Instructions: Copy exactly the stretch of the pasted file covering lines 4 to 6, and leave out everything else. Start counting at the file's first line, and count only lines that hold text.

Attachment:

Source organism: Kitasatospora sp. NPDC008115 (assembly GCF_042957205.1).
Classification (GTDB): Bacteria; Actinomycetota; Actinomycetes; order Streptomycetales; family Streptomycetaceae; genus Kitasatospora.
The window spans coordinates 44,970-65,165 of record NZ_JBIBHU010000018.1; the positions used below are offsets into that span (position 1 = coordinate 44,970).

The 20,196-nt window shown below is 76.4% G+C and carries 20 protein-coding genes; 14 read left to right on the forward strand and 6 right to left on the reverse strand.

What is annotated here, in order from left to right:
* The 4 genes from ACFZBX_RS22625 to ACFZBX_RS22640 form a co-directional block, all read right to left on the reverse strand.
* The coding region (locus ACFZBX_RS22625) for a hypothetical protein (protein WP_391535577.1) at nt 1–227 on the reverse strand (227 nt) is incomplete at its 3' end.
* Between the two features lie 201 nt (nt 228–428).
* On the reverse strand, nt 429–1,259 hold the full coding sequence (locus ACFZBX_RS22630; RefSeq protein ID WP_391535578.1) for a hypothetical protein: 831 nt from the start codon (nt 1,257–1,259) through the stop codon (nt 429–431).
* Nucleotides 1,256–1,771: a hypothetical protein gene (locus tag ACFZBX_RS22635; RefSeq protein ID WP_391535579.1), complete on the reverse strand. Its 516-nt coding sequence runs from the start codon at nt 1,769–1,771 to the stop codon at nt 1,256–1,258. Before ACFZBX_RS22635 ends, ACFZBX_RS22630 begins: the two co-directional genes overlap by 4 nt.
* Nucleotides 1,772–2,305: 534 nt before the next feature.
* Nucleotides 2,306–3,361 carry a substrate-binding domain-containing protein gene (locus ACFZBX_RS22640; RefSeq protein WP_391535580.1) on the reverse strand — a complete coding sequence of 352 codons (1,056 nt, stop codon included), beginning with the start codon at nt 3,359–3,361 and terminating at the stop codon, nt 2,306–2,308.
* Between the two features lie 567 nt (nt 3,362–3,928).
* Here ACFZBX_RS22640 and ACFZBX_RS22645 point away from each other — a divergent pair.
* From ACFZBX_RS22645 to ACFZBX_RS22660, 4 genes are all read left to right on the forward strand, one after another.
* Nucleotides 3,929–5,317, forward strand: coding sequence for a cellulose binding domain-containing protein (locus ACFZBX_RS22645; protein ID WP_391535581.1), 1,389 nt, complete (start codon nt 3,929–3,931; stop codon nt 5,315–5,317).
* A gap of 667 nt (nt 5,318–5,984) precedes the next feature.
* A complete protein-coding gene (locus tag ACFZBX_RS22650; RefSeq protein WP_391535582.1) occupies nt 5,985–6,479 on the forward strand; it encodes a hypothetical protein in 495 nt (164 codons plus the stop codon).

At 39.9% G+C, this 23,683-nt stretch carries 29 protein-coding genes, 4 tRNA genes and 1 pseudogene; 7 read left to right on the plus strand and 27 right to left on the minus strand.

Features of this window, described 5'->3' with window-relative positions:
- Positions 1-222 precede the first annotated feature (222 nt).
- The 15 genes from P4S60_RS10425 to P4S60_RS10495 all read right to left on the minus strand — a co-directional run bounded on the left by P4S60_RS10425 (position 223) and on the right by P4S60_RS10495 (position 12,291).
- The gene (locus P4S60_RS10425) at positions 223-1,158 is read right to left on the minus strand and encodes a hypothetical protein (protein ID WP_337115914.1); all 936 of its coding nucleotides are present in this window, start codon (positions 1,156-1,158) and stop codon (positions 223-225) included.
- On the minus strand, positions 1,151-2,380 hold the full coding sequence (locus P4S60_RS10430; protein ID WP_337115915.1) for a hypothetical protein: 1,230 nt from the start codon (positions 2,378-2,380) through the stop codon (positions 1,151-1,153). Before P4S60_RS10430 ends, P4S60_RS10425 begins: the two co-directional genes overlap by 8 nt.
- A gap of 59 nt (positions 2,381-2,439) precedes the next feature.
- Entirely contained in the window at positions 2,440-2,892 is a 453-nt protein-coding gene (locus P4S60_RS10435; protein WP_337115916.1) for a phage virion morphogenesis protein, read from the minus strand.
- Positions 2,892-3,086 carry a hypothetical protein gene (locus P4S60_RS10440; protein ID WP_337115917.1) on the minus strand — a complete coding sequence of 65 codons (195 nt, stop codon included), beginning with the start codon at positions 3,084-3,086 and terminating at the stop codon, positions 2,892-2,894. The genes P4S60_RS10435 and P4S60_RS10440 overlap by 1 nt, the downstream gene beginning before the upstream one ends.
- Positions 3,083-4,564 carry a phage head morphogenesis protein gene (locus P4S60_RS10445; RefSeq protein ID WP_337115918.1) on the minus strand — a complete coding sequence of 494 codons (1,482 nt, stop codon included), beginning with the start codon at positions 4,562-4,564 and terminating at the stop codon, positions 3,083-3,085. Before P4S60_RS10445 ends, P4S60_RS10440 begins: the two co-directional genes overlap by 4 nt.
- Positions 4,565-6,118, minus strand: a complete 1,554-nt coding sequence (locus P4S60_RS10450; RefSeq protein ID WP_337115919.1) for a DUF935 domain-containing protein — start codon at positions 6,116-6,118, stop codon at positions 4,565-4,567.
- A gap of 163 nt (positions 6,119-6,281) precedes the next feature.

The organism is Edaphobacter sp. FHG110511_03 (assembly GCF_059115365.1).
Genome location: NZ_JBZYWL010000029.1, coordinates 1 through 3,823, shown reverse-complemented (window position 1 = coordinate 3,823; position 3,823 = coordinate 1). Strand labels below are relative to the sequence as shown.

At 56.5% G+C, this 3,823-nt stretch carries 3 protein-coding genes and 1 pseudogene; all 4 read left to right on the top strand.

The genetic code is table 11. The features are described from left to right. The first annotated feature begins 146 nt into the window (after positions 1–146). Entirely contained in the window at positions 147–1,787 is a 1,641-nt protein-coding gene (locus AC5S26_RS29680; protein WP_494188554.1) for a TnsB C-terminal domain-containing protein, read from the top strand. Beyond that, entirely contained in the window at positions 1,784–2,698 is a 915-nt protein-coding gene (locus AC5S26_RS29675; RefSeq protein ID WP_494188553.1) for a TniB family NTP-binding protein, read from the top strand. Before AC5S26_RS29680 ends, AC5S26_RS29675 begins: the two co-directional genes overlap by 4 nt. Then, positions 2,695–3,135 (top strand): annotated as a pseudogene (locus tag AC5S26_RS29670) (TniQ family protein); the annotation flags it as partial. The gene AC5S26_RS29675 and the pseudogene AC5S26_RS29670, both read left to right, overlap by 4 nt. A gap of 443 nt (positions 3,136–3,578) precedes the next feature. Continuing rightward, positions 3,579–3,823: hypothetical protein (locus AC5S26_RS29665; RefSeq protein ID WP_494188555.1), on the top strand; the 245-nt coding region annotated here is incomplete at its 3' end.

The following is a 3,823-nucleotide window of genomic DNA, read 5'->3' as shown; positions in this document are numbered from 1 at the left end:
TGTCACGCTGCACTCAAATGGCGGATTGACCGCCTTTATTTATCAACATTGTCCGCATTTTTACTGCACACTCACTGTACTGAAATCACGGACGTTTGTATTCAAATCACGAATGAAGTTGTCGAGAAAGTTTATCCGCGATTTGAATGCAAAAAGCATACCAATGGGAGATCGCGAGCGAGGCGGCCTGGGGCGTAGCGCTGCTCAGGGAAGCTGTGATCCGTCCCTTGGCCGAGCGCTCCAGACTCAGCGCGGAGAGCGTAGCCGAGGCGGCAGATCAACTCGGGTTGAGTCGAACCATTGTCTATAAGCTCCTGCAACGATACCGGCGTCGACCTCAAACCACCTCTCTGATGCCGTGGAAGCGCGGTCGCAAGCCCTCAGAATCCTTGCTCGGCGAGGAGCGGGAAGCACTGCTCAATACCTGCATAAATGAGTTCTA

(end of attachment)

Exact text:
The 20,196-nt window shown below is 76.4% G+C and carries 20 protein-coding genes; 14 read left to right on the forward strand and 6 right to left on the reverse strand.

What is annotated here, in order from left to right:
* The 4 genes from ACFZBX_RS22625 to ACFZBX_RS22640 form a co-directional block, all read right to left on the reverse strand.